I believe the 2004 lawsuit could have been the end of Abercrombie & Fitch, but the court ruling permitted the company’s toxic behavior. By not holding Abercrombie & Fitch accountable for missed benchmarks, they excused the bullying behavior that, instead of destroying, in turn enabled a billion dollar company.
According to the documentary, Abercrombie & Fitch repeatedly missed benchmarks and underrepresented minorities in marketing and hiring, but the company was never found in violation of the consent decree.
In 2015, the company was under fire again after Samantha Elauf claimed they would not hire her because her headscarf did not align with the dress code.
Personally, it comes to no surprise that the company would fall back into its old habits when they were never reprimanded for their past behavior.
The Supreme Court ruled that companies can have dress codes, but they cannot discriminate based on an applicant’s religious practices. Two other employees sued the company after facing similar behaviors from store managers, and the company changed its policy to allow dress code accommodations for religious practices.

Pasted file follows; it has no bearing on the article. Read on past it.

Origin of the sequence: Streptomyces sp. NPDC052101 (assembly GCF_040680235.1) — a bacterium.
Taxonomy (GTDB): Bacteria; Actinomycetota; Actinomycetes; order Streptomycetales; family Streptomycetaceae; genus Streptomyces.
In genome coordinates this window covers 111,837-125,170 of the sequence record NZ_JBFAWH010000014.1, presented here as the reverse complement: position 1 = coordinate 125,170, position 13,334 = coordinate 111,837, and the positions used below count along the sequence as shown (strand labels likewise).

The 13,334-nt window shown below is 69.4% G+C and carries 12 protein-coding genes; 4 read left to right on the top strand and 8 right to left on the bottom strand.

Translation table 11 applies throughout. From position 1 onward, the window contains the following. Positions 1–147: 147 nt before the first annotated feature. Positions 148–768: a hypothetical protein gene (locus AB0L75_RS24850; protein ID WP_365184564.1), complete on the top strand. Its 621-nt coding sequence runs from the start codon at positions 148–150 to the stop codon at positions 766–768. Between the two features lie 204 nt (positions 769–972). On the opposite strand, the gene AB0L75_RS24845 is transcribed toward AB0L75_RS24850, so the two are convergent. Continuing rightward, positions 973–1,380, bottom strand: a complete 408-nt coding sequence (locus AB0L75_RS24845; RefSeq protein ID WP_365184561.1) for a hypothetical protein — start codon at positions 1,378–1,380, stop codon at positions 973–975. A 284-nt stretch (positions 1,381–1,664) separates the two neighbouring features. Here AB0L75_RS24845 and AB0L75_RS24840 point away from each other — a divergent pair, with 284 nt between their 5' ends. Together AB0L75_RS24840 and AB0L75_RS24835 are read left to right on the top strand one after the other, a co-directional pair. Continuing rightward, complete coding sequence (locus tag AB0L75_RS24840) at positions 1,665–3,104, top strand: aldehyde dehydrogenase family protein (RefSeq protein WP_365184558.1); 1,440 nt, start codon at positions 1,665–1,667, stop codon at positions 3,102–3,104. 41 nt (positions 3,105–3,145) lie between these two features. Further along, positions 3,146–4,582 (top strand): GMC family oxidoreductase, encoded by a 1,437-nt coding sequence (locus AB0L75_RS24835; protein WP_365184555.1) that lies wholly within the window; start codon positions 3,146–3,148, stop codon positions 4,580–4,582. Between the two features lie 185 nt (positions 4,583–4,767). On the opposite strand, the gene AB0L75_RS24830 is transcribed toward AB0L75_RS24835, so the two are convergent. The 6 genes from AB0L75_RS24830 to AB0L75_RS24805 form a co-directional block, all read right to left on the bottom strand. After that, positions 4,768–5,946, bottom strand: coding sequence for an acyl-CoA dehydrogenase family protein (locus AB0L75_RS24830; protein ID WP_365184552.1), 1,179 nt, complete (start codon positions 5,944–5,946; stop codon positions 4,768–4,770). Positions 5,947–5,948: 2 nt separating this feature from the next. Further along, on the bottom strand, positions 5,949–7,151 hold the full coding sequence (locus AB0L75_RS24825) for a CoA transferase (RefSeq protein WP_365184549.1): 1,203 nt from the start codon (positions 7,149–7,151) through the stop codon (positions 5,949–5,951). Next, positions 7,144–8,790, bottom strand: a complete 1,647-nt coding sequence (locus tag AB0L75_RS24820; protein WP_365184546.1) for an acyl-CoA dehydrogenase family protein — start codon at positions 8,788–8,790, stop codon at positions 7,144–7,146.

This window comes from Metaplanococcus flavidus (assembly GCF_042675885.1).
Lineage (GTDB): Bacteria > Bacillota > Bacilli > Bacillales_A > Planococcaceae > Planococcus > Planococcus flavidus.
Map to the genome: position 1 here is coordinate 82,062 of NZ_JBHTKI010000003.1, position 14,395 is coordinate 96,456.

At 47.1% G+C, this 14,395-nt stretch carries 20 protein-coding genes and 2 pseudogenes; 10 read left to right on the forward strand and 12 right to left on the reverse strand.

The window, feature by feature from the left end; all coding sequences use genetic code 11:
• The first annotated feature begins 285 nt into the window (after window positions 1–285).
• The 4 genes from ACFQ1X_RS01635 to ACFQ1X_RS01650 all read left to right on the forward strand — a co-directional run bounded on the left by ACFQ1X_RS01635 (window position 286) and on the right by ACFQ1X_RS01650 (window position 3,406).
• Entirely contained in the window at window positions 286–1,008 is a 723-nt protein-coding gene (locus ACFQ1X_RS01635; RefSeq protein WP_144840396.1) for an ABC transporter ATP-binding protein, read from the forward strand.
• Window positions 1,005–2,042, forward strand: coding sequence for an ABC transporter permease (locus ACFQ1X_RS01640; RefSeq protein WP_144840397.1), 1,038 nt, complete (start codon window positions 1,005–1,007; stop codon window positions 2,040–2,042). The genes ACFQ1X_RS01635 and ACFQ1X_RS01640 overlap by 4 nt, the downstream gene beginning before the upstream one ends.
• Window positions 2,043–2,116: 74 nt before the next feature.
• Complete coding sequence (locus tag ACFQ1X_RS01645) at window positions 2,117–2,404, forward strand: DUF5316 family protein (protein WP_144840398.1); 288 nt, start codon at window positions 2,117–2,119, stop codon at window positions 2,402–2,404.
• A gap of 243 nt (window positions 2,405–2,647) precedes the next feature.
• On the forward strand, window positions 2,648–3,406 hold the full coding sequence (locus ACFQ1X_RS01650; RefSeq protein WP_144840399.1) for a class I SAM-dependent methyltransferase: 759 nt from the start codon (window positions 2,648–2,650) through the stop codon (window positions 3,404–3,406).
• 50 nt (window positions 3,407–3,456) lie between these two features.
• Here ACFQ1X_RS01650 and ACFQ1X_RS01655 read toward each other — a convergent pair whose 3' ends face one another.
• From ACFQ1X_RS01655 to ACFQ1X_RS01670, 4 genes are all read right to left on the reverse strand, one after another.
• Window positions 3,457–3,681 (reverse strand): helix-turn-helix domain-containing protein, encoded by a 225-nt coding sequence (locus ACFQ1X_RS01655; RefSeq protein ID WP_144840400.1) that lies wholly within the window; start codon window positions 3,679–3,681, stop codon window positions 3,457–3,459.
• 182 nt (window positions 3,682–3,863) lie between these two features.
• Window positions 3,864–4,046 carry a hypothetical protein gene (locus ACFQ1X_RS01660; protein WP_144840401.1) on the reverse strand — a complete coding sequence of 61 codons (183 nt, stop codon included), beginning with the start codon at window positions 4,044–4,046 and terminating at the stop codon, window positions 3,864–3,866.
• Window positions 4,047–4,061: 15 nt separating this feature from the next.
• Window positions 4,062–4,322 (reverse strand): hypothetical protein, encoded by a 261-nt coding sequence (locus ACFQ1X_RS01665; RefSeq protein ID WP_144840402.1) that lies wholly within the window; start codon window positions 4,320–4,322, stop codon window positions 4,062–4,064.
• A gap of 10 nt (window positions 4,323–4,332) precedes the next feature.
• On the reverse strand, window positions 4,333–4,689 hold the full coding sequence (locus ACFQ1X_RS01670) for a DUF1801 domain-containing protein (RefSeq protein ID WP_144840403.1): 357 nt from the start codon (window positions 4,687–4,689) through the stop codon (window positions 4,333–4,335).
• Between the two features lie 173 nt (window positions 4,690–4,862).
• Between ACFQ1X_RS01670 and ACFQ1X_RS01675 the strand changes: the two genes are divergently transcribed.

In 2014, Jeffries stepped down from his role as CEO of the company. In an article from the Washington Post, an anonymous source explained that this decision was a long time coming, but “the departure was a joint decision by Jeffries and the board, and unrelated to the controversial comments Jeffries made in the past.”
If there was going to be any future for Abercrombie & Fitch in today’s fashion industry, Jeffries would have been forced to step-down, and I think he knew that in 2014 and took it upon himself to leave.